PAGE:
… Filing is underway for various offices in the area. Most Mingo voters are waiting with bated breath as they await an announcement as to who the Team Mingo candidates are.
Surely, the voters of Mingo County will flock to the polls again to elect this “team,” which has proven reliable, honest and trustworthy in the past.
For the U.S. Senate seat that will become vacant with the retirement of Democrat Jay Rockefeller, two have filed. Republican Matthew W. Dodrill of Parkersburg and David B. Wamsley of Williamstown are the current candidates.
Of course, that is the race where U.S. Rep. Shelley Moore Capito, a Republican, is set to square off with Democrat Secretary of State Natalie Tennant.
House of Representatives candidates at the end of the week included incumbent Republican David B. McKinley in the First District; Republican Alex X. Mooney of Charles Town in the Second; Republican Jim Moss of Hurricane in the Second; Republican state Sen. Evan Jenkins of Huntington in the Third; and Democrat Richard Ojeda of Holden in the Third.
The Third is the district of incumbent Democrat Nick Rahall, who was scheduled to be in Charleston today to make his candidacy official.
Switch-hitter Ryan Ferns, who became a Republican after being elected to the state House of Delegates as a Democrat, has filed for re-election in the First District. Senate Minority Leader Mike Hall, who has always been a Republican, is running for re-election in the Fourth.
Vicki Dunn-Marshall, a Republican with an apparent solid following, has filed for the state Senate in the Fifth District, where Jenkins is retiring to run for the U.S. House.
Mingo’s own Democratic state Sen. Truman Chafin filed for re-election despite being involved in a vehicle accident that required 15 stitches. The senator is recuperating well, according to wife Tish.
Republican Gary Johngrass has filed to challenge Democrat state Sen. Ron Stollings in the Seventh District. Johngrass lives in West Hamlin while Stollings, part of the SDenate leadership team, is a practicing physician in Madison.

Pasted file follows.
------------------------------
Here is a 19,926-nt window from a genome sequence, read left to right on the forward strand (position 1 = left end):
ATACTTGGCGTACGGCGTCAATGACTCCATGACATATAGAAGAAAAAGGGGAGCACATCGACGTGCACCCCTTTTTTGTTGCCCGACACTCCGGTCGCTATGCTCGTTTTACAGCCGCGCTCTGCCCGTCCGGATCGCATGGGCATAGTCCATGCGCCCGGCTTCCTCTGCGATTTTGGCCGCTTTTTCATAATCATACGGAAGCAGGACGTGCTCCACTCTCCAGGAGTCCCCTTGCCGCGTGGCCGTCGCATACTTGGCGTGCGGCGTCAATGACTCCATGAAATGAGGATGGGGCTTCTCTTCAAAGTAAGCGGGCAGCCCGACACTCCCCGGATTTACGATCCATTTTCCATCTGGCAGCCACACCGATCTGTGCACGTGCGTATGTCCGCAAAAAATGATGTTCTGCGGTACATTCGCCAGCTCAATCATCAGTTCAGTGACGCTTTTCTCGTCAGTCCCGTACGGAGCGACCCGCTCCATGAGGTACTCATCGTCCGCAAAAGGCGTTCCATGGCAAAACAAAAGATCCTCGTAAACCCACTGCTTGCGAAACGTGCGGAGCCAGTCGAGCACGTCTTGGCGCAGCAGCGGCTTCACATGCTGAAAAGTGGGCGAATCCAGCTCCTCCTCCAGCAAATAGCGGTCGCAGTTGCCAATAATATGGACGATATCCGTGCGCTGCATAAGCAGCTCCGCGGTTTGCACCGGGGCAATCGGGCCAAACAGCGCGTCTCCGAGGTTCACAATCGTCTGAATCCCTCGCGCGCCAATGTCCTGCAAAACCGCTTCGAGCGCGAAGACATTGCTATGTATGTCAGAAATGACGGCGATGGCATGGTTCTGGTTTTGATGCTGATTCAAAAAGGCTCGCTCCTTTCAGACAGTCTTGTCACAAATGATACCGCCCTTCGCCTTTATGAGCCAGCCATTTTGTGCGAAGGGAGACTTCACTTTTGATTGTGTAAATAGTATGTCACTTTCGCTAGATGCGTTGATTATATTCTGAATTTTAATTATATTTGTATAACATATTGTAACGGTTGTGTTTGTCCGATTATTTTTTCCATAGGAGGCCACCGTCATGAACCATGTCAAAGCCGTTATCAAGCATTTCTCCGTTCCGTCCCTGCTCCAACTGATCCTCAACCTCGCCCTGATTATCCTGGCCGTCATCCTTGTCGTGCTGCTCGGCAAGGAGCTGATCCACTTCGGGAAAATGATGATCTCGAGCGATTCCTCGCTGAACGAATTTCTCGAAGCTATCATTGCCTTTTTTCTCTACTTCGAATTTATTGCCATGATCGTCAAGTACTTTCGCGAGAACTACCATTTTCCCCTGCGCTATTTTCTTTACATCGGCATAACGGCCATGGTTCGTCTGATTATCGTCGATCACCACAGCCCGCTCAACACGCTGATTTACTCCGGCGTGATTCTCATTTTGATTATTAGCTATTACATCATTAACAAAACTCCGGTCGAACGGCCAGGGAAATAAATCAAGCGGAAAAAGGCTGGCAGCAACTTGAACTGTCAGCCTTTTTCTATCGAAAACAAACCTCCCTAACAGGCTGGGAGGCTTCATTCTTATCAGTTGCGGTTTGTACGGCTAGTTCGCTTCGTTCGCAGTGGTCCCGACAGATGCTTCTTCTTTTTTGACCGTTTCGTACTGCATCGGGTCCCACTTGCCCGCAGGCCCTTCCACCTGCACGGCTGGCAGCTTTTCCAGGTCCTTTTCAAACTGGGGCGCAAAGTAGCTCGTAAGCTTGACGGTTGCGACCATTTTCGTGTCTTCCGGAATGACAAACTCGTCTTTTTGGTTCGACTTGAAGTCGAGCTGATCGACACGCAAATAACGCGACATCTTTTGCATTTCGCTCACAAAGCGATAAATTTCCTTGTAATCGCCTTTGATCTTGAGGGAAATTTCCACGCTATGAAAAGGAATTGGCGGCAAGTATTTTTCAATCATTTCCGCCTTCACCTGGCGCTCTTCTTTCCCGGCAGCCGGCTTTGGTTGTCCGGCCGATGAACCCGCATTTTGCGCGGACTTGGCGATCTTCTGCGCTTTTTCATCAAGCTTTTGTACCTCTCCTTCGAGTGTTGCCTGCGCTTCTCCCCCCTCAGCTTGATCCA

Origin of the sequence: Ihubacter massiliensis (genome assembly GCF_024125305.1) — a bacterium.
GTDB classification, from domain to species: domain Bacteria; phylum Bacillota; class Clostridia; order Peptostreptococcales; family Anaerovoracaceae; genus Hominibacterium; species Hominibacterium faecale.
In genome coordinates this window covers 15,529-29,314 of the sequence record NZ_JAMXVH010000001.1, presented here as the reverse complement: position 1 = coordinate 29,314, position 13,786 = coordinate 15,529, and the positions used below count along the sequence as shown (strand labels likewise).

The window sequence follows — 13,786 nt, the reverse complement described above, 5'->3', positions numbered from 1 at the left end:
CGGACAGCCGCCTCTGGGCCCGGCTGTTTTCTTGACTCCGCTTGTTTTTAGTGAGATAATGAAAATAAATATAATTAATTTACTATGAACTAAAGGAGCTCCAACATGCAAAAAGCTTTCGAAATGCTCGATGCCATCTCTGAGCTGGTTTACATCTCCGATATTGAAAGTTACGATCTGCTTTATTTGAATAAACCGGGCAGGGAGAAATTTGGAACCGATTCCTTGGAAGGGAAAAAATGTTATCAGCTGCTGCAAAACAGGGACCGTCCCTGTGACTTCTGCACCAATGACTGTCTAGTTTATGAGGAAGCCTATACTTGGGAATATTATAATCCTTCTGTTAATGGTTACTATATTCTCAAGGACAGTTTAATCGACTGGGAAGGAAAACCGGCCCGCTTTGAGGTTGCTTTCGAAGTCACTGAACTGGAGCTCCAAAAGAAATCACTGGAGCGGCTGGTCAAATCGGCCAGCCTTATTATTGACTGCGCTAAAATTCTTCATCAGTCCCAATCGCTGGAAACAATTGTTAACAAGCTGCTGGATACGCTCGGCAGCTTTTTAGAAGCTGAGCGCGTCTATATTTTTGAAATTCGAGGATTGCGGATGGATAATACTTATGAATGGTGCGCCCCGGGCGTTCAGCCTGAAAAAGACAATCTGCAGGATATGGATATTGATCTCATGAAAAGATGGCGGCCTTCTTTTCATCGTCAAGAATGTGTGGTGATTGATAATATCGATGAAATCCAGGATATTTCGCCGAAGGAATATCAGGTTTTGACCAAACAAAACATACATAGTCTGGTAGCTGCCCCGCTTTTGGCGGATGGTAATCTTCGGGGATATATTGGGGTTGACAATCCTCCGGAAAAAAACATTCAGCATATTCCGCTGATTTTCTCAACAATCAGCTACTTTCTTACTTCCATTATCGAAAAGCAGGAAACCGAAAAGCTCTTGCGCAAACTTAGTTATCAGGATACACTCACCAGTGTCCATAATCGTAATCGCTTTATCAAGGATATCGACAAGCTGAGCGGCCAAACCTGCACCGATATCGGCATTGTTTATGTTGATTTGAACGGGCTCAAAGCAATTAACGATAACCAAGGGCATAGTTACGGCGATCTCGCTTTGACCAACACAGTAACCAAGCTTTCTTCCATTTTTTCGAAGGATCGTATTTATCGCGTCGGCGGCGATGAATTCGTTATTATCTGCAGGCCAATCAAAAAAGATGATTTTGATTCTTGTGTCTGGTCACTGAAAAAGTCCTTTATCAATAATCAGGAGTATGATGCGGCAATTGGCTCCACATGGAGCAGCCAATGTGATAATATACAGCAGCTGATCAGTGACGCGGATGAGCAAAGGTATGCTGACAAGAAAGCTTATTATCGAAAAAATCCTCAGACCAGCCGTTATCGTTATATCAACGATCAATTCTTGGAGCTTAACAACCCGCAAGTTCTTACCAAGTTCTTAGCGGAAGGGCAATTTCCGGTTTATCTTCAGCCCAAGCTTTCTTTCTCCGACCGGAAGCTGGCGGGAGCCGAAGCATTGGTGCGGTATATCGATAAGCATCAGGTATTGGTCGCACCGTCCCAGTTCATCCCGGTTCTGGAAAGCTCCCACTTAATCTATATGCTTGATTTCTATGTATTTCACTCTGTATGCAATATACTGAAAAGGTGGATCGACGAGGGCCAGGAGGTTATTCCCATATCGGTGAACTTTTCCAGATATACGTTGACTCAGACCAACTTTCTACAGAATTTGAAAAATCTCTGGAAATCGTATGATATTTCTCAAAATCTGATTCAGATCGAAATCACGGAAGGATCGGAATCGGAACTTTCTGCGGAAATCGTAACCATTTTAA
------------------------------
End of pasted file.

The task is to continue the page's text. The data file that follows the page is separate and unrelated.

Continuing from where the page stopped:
At this point, liberal Democrat Erik Wells is unopposed for re-election in the Eighth District. That one includes portions of Kanawha and Putnam counties. Many expect a strong conservative challenger for Wells in what must be termed a right-wing district.
Del. Doug Skaff Jr. also filed for the Senate from District 17.
… State House races of interest include incumbents Carol Miller, a Republican, and Democrat Jim Morgan filing from the 16th District. Lauren E. Plymale, with a household name in the district, has also filed in a race where three are elected. Incumbent Democrat Kevin Craig has announced he will not run this year.
Pistol-packing incumbent Republican Kelli Sobonya is running for re-election in the 18th district. She famously dropped her purse, which caused her gun to pop out at a gathering with Gov. Tomblin.
Democrat Josh Barker of the 22nd District is running for election. Among the challengers will be former Lincoln County Board of Education member Gary McCallister. Barker is from Boone County.
Barry L. Brown of Van has filed to challenge for the seat held by Republican Delegate Joshua Nelson. Brown is a Democrat.
Incumbent Democrats Rupie “Thump-her” Phillips and Teddy “Ted” Tomblin have filed for re-election in the 14th. Another Democrat, David Graham of Logan, has also filed.
With Skaff running for the state Senate, several candidates have filed in his old House District, 35. The district is also represented by Republicans Eric Nelson, who has filed; Suzette Raines, who is still apparently trying to decide whether to run for president of the United States or the state House; and John B. McCuskey, who may be too important to run for another piddly House term.
Newcomers in that race are Democrats Andrew D. Byrd, perennial candidate Thornton Cooper, David S. Harless, Gary Winter and A. Richard McGinnis. Another Republican, Marie Sprouse McDavid, has also filed.
The 36th District, currently represented by Democrats Nancy Guthrie, Danny Wells and Mark Hunt, has seen Hunt and Wells file for re-election. Two Republicans, Charles Basford of Belle and Vaughn T. Sizemore of South Charleston, have also filed.
In the 37th, where Democrat incumbent Meshea Poore has announced she will run for Congress, two Democrats are on the ballot now: Mike Pushkin and Robert E. Sheets.
Incumbent Republican Ron Walters has filed for re-election in the 39th.
… For now, just listing the candidates takes up all the column space. But soon — very soon — your favorite political columnist (move over, Phil) will tell you what he knows about each and every one.
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In the meantime, comments, story ideas and rumors are always welcome. Use the email listed or call my cell, 304-533-5185.